From content sharing of inquirer.net and MoneySense
Ready to jump into freelancing?
By Lynda C. Corpuz
Last updated 09:36am (Mla time) 08/27/2007
After a decade of solid, corporate public relations experience, Gwendolyn Cariño, 35, decided to be a freelance publicist and corporate counsel. “I wanted to continue my PR practice and, at the same time, be a hands-on mother to my now seven-year-old daughter, Sabine,” she says.
In many cases, working from home can be a far more rewarding experience than working in an office. For instance, Gwen, who charges either on a retainer or per project basis, earns twice or thrice more than what she was getting from doing corporate PR work. She shares her advice in setting up and operating a business from home:
Set up your home office. After registering as a single proprietor, Gwen spent about P20,000 to convert a small area in their house as her office. She already had an office table and personal computer but she purchased a fax machine, a CD burner, office supplies, and a small air-conditioner. She subscribed to an Internet service provider and set aside a separate budget for electricity.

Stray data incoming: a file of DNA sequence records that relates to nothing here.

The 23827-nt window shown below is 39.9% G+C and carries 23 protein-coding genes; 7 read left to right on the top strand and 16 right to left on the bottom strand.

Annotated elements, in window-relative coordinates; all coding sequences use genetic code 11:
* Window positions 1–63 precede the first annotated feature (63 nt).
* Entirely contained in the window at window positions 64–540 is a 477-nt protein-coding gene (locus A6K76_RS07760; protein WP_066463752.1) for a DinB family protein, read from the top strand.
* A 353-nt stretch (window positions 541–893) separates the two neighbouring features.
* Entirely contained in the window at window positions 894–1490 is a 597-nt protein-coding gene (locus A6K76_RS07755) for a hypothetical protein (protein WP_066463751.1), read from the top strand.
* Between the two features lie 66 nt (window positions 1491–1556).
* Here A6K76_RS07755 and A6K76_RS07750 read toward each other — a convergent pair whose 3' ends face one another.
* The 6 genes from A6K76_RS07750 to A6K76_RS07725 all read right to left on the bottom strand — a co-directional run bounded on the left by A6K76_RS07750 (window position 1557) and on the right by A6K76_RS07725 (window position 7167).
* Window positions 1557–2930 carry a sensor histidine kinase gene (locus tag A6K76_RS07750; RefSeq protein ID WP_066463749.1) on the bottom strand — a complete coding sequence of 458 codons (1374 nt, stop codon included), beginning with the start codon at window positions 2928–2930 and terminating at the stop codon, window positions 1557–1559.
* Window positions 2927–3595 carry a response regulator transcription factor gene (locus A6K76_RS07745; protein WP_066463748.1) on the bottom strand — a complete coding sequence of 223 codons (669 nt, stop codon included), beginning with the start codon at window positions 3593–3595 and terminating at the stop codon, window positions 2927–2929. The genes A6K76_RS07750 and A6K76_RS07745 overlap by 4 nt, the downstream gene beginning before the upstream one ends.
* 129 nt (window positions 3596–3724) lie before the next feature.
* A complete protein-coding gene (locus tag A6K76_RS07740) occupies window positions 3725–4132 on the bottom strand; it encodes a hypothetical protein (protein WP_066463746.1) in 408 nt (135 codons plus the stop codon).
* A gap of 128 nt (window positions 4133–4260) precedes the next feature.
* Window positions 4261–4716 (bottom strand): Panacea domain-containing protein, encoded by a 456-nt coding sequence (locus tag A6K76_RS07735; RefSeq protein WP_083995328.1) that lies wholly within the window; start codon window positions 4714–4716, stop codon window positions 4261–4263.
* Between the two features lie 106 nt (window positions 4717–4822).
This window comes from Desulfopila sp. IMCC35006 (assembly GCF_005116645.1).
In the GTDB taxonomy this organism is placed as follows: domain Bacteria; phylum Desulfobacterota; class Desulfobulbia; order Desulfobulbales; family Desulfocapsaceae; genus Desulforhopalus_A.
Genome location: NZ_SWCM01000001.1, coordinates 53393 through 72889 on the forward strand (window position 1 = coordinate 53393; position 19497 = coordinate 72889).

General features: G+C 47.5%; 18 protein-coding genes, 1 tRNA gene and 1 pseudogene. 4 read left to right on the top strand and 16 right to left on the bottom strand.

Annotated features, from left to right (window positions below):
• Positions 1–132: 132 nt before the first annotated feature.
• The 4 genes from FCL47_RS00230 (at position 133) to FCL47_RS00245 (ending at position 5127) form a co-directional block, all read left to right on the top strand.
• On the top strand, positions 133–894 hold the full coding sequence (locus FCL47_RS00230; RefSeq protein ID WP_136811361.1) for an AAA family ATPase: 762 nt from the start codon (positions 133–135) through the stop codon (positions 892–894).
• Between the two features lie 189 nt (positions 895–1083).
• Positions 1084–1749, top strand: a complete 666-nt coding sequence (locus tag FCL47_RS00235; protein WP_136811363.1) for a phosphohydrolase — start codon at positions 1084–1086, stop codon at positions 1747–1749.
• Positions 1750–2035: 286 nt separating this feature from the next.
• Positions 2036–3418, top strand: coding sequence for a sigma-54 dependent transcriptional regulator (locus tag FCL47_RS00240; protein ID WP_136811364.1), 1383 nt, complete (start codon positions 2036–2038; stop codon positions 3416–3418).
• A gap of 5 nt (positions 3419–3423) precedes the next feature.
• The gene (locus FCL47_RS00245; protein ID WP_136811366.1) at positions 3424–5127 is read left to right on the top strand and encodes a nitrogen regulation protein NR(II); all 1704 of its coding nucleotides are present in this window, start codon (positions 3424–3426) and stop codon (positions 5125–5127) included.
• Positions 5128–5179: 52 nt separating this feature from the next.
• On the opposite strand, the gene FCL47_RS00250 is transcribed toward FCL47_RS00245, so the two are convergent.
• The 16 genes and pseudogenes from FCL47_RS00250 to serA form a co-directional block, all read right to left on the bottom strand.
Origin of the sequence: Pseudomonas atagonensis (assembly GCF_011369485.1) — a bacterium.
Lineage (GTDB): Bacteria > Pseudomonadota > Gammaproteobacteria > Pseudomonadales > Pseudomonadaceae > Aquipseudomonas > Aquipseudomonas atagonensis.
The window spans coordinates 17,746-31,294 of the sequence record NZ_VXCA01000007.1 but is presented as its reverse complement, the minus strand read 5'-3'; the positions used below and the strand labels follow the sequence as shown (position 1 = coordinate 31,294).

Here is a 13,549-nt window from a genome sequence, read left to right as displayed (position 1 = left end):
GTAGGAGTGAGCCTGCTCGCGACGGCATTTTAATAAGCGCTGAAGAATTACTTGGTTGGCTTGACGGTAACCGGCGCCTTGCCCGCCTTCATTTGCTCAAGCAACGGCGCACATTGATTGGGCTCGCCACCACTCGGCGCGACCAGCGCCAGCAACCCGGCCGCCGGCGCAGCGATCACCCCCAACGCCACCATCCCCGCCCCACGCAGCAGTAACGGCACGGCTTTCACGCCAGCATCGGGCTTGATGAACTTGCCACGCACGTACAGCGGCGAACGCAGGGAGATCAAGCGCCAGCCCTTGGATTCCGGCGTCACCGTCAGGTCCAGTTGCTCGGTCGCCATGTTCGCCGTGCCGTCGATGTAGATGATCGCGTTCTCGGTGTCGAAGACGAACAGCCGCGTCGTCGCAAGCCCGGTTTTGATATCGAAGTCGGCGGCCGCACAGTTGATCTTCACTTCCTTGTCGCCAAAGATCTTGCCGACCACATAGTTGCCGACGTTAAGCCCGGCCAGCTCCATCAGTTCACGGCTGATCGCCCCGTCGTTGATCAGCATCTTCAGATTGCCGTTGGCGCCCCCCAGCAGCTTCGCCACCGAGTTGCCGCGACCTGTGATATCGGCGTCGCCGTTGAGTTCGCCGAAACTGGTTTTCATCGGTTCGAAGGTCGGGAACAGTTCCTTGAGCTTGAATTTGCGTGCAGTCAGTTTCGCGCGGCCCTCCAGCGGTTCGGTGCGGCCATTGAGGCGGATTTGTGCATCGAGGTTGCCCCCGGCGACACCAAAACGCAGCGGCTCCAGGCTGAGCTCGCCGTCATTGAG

Outsource non-crucial tasks. Gwen does practically everything and only gets additional manpower when she needs help in writing. For logistics, a regular messenger distributes press releases, publications, and documents to clients.
Set a strict schedule for work. Gwen usually works from seven in the morning until noon when Sabine is in school and from 3 to 6 p.m. when her daughter is done with her homework and has taken a nap. She schedules a day or two per week for meetings or press lunches.
‘Fess up. You have to be professional at all times when dealing with customers. But there may be some people who consider someone working from home as less than professional. So it might be a good idea to make that clear from the start and get the issue out of the way. One time, when Gwen was talking to a client on the phone, her daughter picked up the extension and said, “Mommy, can you wash me please after I make poo-poo?” “My client laughed! But then, I was not ashamed of it since they knew my set-up from the very start and they still opted to work with me,” Gwen shares.
Strike the right balance. Working from home gives you an excellent opportunity to achieve work-life balance. But don’t let “life” outweigh “work.” Gwen’s family understands her work and respects the time she has to give it. “In the same manner, I also respect their presence and their time. I work as if in the office, within office hours, and give them the attention they need when they are home,” she says.
(From the March-April 2007 issue of MoneySense, the country’s first and only personal finance magazine. Visit www.moneysense.com.ph for more.)